The missing heritability puzzle
"The "missing heritability" problem can be defined as the fact that individual genes cannot account for much of the heritability of diseases, behaviors, and other phenotypes. This is a problem that has significant implications for medicine, since a person's susceptibility to disease may depend more on "the combined effect of all the genes in the background than on the disease genes in the foreground" [Wikipedia].
I've discussed the issue here: http://goo.gl/2sQjsW
In summary, there are the following hypothesis:
1) some variants are too rare and we simply don't have the power to find them (I'm not convinced this is the case, but that's personal opinion);
2) there are epistatic effects and genes don't work "solo" but rather in concert, hence every time we look at single genes we miss the big picture; more here: http://goo.gl/5MvOS5
3) the mutations could be happening at the RNA level, not the DNA;
4) since the discovery that epigenetic changes are inheritable, a lot of interest has been focused in finding mutations in the epigenome rather than the genome; more on epigenetics and how we could possibly inherit changes that are not encoded in the DNA here: http://goo.gl/uF2Q5H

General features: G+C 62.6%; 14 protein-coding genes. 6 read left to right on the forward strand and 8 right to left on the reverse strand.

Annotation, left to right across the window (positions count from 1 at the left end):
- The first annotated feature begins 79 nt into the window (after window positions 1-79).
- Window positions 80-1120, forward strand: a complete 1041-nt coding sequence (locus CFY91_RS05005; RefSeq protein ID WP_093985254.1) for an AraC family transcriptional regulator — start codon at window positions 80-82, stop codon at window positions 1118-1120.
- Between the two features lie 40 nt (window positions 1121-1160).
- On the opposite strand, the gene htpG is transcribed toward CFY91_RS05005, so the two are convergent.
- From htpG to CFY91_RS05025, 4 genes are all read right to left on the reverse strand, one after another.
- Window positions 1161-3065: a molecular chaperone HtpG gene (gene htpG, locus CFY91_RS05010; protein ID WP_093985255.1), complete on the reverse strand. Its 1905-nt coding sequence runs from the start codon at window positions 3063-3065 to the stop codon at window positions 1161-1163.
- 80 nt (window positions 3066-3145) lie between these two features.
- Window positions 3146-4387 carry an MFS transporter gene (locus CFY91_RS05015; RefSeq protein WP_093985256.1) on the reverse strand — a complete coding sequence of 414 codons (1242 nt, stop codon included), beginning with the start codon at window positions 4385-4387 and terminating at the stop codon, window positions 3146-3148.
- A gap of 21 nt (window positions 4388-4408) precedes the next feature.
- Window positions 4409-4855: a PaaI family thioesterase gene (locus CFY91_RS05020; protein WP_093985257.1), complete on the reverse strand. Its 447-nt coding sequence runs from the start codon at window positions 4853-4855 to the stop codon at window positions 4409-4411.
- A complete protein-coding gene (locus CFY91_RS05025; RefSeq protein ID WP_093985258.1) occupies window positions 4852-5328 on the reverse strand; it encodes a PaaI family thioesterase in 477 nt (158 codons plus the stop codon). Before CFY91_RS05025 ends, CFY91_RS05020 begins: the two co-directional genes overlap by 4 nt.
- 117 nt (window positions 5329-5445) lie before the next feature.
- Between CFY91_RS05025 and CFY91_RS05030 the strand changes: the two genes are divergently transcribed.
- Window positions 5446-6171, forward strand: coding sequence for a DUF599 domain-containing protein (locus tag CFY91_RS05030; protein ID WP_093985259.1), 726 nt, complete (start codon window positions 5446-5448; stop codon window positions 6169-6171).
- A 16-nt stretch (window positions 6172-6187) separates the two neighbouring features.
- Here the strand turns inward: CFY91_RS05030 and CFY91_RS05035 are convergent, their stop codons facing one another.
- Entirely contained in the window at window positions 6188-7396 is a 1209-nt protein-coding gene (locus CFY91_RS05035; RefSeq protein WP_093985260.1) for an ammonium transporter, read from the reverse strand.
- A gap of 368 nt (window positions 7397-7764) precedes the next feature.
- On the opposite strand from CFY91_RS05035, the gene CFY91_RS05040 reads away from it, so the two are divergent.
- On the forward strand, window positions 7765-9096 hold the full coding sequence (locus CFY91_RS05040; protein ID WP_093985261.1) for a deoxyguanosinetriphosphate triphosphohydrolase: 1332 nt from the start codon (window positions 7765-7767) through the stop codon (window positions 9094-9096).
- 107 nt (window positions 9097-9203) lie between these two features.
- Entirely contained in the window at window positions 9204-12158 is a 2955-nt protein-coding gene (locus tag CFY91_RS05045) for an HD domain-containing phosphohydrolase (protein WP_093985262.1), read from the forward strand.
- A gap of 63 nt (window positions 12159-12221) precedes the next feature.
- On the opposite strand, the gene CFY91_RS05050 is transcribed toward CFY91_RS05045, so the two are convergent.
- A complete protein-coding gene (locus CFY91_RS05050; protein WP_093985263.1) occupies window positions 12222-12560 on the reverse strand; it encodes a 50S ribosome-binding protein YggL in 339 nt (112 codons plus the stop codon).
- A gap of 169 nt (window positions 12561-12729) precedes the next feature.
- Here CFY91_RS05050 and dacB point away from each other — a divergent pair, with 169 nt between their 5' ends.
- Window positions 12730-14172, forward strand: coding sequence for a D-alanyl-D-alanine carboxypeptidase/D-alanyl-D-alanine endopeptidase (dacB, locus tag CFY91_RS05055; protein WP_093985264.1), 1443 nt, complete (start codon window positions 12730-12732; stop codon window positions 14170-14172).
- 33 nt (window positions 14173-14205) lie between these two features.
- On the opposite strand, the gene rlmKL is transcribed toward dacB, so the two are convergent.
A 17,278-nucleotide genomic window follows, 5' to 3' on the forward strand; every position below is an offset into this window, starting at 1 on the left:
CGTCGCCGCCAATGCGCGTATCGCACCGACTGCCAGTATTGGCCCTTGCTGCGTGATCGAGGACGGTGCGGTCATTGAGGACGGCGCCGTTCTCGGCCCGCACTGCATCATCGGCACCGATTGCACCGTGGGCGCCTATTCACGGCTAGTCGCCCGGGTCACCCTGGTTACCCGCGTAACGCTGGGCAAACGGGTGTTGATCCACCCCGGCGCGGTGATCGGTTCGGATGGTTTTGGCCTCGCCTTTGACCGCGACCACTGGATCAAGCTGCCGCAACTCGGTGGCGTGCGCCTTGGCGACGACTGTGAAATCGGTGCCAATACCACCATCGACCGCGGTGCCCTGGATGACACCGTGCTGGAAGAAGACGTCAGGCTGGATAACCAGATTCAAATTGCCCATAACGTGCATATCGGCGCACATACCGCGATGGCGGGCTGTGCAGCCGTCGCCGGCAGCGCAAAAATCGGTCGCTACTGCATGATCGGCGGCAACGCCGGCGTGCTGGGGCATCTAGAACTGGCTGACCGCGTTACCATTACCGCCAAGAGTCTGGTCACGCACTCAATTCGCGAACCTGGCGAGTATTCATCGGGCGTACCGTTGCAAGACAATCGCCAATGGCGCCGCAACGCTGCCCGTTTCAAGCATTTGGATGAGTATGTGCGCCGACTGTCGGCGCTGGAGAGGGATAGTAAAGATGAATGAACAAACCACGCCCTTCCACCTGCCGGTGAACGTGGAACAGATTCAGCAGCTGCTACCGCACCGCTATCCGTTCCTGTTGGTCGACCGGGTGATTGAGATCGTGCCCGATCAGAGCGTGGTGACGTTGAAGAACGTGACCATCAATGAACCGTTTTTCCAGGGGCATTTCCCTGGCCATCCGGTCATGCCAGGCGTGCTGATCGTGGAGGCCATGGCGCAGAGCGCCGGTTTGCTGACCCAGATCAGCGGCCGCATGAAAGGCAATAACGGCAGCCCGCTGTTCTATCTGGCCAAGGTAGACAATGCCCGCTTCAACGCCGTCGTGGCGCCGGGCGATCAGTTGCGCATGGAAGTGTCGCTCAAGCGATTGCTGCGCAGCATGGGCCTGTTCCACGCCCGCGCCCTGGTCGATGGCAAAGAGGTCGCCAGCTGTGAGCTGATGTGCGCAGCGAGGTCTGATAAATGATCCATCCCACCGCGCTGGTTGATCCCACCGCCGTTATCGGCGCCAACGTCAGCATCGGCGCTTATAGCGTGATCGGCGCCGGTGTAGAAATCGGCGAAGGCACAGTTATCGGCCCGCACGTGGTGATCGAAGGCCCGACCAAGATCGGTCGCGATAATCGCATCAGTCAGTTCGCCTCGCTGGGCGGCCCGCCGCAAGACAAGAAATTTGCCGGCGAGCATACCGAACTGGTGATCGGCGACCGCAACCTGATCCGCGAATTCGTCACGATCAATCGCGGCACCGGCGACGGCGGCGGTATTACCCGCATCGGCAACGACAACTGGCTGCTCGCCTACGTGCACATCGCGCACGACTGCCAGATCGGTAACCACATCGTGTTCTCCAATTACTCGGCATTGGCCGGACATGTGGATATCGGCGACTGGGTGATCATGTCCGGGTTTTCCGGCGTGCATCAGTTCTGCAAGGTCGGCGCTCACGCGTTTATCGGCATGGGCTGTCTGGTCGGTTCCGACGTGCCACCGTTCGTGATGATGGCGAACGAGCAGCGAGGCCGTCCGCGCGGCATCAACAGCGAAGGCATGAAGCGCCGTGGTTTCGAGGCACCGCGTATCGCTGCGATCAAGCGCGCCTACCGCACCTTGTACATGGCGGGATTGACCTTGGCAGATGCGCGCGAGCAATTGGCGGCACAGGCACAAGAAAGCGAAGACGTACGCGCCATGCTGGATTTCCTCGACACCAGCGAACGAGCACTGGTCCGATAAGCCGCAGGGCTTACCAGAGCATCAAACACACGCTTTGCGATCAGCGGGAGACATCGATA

I wonder if the missing heritability puzzle has lost interest now that much of the focus has shifted on epigenetics. I want to bring the debate back because of something I recently discovered: amyloids
are proteins that don't fold properly. Proteins can take different 3D structures (conformations) that change as their function changes. These structures are essential for the protein to function properly. If a protein fails to fold and reach the necessary conformation, then it won't function properly.
Amyloids arise when proteins don't fold properly into their 3D structure. They start accumulating and they become toxic to the cell. This toxic accumulation of amyloids has been associated to many diseases -- diabetes, parkinson and alzheimer in particular.
Now, here is the intriguing bit. While in some cases this misfolding is caused by one mutated gene allele that eventually takes over, in many cases the misfolding can happen without any mutation in the DNA.
So, my question for the experts is: could this misfolding explain some of the missing heritability? Has anybody looked at that? I searched on PubMed for both "missing heritability" and "protein misfolding" but found nothing.
Since this is not my field, but I'd love to know more about it, I wanted to share my thoughts with +ScienceSunday
and see if somebody in the community has some references to suggest.
Thank you and a happy holiday to all!+Allison Sekuler
, +Buddhini Samarasinghe
, +Rajini Rao
, and +Robby Bowles